Alastair Brown on the unprecedented times.
We are currently going through events rarely seen before. Even the older generation of farmers have never witnessed anything like it as agriculture is forced into the limelight.
With increased global pressures highlighting the importance of food production, you also have immense pressures of your own, with escalating costs more than matching rising commodity prices.
It has been another busy year in the livestock markets. We have seen better finished cattle prices than those achieved via deadweight, with regular handy weight butcher’s cattle and out of spec types realising more as a result of competitive bidding.
A fall in cattle numbers has also been noticed again this year, which should increase prices as demand outstrips supply.
Store cattle have seen record prices again this year for short term beasts and most auctions have recorded an increase in price of 50-100 per head on the year.
While some buyers are waiting until later in the year when they think cattle may be cheaper, what will cattle numbers be like by then?
In the sheep pens, prices are all over the place, with many second quality hoggs coming on to the market as producers are tidying up before lambing. But these do not seem to be what the consumer wants.
Easter is just around the corner and lamb is marketed and advertised heavily, so hopefully there will be a short lift in trade before the season ends.
Cull ewes have seen a massive lift from a month ago, with many markets averaging more than 100 for their entry and regularly selling ewes to more than 200, with Mules anything from 100-180.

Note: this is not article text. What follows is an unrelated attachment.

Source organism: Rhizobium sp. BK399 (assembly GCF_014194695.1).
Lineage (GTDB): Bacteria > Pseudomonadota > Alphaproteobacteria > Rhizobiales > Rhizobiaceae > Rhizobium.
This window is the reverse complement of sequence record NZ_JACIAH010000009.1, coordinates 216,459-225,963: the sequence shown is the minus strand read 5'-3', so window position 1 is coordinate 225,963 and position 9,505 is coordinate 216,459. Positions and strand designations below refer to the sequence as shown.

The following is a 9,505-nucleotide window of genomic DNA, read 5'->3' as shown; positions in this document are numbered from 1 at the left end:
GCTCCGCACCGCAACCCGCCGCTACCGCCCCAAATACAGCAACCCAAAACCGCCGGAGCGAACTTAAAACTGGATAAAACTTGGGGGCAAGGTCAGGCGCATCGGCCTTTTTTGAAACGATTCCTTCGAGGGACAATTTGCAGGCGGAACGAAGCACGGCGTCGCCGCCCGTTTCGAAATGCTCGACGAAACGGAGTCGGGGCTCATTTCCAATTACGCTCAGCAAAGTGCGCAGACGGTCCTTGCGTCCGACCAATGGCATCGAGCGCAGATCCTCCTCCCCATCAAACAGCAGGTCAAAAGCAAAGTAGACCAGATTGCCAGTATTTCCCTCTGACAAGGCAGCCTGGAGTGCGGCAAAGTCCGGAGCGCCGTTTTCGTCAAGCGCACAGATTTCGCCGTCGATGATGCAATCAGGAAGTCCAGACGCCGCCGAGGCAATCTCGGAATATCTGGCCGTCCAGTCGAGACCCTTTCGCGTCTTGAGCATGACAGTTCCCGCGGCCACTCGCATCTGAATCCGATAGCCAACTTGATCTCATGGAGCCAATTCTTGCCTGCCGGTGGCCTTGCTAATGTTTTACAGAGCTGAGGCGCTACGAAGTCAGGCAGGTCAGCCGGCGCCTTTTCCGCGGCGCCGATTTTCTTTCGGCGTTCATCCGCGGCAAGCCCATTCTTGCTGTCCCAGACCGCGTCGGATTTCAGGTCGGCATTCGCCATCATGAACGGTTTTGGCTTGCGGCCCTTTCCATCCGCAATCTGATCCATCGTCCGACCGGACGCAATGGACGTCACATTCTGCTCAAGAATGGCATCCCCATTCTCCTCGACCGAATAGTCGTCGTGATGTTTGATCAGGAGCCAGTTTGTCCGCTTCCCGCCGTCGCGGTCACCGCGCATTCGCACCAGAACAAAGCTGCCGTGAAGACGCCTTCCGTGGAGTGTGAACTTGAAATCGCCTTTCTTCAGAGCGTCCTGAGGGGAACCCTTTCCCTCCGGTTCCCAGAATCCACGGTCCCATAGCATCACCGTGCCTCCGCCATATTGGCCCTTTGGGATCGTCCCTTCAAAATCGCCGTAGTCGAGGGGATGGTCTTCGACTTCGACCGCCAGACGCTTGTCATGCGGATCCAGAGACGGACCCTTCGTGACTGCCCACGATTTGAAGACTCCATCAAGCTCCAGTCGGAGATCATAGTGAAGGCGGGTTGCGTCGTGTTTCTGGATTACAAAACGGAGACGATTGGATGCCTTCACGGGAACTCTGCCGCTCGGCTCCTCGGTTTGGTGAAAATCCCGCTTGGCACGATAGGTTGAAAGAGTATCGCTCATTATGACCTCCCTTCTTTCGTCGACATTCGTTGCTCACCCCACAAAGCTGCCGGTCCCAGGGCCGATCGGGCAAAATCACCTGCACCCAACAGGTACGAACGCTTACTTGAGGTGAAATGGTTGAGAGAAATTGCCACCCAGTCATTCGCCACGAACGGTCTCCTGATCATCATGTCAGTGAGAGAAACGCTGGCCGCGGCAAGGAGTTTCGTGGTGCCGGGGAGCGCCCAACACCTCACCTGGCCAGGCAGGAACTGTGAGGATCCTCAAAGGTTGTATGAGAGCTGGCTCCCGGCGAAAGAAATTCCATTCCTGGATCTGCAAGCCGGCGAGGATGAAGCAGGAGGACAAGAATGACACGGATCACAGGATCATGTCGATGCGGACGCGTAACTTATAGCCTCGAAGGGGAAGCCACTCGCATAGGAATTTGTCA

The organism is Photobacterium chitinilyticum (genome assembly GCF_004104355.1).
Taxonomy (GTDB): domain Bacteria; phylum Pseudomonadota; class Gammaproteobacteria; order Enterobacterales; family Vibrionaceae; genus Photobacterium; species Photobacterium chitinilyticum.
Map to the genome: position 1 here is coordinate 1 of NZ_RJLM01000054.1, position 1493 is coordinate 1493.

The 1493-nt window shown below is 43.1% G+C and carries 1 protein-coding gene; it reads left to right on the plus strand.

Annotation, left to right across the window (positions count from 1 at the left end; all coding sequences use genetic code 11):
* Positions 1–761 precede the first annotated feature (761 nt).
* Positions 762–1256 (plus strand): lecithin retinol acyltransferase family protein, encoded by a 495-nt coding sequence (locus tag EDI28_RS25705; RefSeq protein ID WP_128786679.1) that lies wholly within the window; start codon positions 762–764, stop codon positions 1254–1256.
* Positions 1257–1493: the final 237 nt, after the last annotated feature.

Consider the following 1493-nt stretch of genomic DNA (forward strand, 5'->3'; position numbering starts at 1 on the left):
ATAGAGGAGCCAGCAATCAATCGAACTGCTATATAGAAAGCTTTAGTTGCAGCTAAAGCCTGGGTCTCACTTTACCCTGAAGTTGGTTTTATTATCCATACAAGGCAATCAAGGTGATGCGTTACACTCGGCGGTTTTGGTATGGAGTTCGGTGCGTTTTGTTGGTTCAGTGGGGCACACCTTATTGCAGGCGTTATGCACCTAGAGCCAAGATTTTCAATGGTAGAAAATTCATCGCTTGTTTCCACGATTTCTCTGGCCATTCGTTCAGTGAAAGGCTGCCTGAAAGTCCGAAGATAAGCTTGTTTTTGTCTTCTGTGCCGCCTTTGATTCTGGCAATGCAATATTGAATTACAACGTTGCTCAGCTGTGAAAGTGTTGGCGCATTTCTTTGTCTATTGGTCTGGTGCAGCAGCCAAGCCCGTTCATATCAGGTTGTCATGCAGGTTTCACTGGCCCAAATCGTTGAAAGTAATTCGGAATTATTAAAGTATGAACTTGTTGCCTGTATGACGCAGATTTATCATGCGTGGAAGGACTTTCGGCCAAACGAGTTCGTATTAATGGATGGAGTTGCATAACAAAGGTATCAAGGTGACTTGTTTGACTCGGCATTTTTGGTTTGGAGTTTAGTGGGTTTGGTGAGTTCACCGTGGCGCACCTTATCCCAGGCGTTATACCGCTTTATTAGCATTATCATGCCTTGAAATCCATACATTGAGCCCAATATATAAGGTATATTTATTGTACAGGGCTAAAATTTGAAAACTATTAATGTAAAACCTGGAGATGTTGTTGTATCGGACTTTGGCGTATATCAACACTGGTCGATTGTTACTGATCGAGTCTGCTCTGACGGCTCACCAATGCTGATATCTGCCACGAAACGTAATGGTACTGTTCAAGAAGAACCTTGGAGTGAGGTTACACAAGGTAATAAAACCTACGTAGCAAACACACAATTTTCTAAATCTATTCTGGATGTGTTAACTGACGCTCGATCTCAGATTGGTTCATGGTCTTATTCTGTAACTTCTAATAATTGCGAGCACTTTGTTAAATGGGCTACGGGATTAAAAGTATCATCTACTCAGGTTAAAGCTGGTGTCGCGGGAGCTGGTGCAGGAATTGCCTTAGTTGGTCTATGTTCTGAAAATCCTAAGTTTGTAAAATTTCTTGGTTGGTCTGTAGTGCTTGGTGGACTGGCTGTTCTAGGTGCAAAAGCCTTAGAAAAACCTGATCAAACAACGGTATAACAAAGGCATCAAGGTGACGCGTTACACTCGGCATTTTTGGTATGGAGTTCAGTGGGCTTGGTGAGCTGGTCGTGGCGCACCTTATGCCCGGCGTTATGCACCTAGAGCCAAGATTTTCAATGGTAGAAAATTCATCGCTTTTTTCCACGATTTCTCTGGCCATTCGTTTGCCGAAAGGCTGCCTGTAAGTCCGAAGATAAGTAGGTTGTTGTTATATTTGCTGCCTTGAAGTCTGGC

It has been a great start to the year for sellers of ewes and lambs, with the weather helping those sales and enabling buyers to turn their purchases on to dry ground.
Warm days are helping lambs thrive and this is also being helped by the high demand for ewes.
A turnaround for pigs has been seen, with more demand for young, weaned pigs a lot better than we have seen for some time. Even the sows have seen more demand as prices lift 40p/kg on the deadweight sector in a week.
Farm dispersal sales look set for another busy year, with all sorts of sales in the pipeline, from complete dispersals to reductions of machinery and effects for financial reasons.
Prices are still as buoyant for second-hand equipment as new stock is difficult to obtain.
We must all focus on overheads and costs and do not just hope for the best. There are many professionals in the field who are there to help and do not be afraid of change when it comes to buying and selling.
Alastair Brown is senior auctioneer at Bletsoes, Thrapston and Stratford.
Call 07885 804 450 or email [email protected]